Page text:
It was a book many publishers rejected before one gave it a chance—then watched in amazement as a tiny trickle of sales grew into a steady stream and finally cascaded in a mighty torrent.
It was a book that made it okay for Christian men to read fiction, once mainly the province of women and sometimes condemned from the pulpit as evil or at least a distraction from more productive pursuits.
It was a book that proclaimed specific positions on a host of complex and often controversial theological issues concerning the ways of God, humanity, and invisible spiritual forces. But this book did so not by biblical exposition or logical argumentation, but by means of fictional characters that work out their linked destinies in an engrossing, fast-paced adventure story.
And it was that rare cultural phenomenon—a book that millions of people knew and talked about, whether or not they had read it, or its sequel, or the other books that followed in its wake.
The book was This Present Darkness, Frank Peretti's hair-raising 1986 novel about the struggle between Bible-believing Christians and New Age cultists who battle each other and assorted supernatural forces for control of their once quiet town.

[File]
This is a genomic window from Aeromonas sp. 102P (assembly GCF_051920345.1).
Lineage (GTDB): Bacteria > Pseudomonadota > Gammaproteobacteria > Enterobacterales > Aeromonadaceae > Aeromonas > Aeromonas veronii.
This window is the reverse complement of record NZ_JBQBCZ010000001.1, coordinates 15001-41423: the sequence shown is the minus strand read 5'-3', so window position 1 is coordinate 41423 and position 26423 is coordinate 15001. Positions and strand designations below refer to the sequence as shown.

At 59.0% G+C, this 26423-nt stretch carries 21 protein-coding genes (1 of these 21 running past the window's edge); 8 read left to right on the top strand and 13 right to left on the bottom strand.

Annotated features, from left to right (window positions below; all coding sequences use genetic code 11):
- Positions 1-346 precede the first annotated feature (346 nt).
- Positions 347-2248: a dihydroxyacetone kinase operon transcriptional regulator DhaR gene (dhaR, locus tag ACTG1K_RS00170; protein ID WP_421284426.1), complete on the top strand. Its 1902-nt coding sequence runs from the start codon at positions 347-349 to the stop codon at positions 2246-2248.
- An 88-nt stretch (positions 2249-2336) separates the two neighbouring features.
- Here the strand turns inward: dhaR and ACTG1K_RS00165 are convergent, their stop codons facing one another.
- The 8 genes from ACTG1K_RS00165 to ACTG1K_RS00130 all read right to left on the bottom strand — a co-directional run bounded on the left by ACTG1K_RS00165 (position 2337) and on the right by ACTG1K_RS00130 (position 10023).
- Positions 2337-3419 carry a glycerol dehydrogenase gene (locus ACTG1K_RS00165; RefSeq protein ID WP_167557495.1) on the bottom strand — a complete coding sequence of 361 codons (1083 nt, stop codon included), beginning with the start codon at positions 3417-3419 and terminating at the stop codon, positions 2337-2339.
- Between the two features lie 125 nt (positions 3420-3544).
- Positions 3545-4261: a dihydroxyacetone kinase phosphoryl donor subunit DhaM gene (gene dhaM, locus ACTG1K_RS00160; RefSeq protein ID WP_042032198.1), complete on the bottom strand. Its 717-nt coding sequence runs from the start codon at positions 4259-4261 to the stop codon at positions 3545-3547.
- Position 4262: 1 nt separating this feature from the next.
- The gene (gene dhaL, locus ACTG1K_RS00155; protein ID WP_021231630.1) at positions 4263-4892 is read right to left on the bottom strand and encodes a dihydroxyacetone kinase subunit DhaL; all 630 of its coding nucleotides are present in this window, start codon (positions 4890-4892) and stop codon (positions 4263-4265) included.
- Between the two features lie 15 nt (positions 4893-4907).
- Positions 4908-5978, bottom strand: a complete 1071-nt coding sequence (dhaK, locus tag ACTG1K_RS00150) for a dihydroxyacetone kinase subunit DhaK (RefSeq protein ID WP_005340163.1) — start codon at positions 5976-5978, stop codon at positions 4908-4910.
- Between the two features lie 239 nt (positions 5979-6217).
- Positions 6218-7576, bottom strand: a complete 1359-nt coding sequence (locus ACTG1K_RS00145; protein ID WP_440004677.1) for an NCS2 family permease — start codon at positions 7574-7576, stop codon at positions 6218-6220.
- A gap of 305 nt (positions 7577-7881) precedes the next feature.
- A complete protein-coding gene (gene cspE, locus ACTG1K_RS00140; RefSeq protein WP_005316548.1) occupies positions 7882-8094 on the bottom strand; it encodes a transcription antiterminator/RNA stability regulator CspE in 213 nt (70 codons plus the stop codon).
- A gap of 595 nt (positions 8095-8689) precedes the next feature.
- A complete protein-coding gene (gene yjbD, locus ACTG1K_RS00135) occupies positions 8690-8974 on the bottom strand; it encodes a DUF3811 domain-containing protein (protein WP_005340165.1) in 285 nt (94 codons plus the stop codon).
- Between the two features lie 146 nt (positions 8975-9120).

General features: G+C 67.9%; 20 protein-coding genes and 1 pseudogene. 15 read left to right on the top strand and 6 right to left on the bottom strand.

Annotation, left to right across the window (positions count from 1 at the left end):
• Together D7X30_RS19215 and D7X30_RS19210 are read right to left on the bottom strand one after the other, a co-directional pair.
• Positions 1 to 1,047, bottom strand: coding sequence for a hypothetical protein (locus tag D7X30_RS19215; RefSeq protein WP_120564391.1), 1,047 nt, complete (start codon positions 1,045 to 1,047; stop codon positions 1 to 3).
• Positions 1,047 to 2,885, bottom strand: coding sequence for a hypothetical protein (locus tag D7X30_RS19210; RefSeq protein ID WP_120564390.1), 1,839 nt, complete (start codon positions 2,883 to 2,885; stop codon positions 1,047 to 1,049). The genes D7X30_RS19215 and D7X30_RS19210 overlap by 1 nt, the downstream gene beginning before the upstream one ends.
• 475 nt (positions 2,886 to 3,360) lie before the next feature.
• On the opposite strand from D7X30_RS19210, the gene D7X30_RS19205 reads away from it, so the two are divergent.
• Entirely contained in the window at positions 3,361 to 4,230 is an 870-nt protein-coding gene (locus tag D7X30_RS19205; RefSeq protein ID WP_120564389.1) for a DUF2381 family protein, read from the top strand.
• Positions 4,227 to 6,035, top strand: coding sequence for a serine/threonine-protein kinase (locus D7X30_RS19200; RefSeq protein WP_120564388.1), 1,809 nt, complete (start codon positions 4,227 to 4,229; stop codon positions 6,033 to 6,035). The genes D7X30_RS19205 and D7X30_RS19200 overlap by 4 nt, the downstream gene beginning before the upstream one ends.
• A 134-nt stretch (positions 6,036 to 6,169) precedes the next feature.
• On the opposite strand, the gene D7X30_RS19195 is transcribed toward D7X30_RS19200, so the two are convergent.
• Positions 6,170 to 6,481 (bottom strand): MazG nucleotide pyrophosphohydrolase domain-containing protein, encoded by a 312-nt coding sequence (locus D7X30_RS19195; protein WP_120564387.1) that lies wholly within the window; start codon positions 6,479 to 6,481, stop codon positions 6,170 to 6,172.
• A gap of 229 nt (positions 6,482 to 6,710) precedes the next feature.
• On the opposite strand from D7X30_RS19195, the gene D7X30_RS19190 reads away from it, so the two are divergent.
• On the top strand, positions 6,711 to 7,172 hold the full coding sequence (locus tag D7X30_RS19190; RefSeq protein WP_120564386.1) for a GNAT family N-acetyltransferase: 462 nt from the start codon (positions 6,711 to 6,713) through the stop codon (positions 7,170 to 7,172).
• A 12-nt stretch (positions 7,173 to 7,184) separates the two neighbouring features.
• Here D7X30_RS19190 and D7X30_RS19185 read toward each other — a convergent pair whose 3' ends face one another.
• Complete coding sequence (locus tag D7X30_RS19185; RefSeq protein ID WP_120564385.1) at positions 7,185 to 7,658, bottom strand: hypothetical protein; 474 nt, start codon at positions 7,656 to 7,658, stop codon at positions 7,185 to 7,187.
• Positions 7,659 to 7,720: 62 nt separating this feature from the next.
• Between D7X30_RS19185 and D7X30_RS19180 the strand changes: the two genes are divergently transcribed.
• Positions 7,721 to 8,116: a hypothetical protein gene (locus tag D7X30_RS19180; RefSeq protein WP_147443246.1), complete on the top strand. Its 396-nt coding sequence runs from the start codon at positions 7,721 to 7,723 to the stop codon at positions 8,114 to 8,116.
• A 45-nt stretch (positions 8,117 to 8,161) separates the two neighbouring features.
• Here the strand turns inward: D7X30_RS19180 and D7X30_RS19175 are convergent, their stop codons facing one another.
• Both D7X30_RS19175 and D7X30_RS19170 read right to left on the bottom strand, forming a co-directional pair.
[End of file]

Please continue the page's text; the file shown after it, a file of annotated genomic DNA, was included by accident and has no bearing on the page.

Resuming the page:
That spine-tingling novel paved the way for a growth spurt in Christian fiction that continued with Left Behind, the end-times novel by Tim LaHaye and Jerry Jenkins that appeared nine years later. Left Behind unleashed an unprecedented publishing tsunami of nine adult novels (thus far) with sales of 30 million copies. More than a dozen related titles have sold over 20 million copies.
At the same time Left Behind books claimed top spots on fiction bestseller lists, Bruce Wilkinson's breezy and inspirational The ...1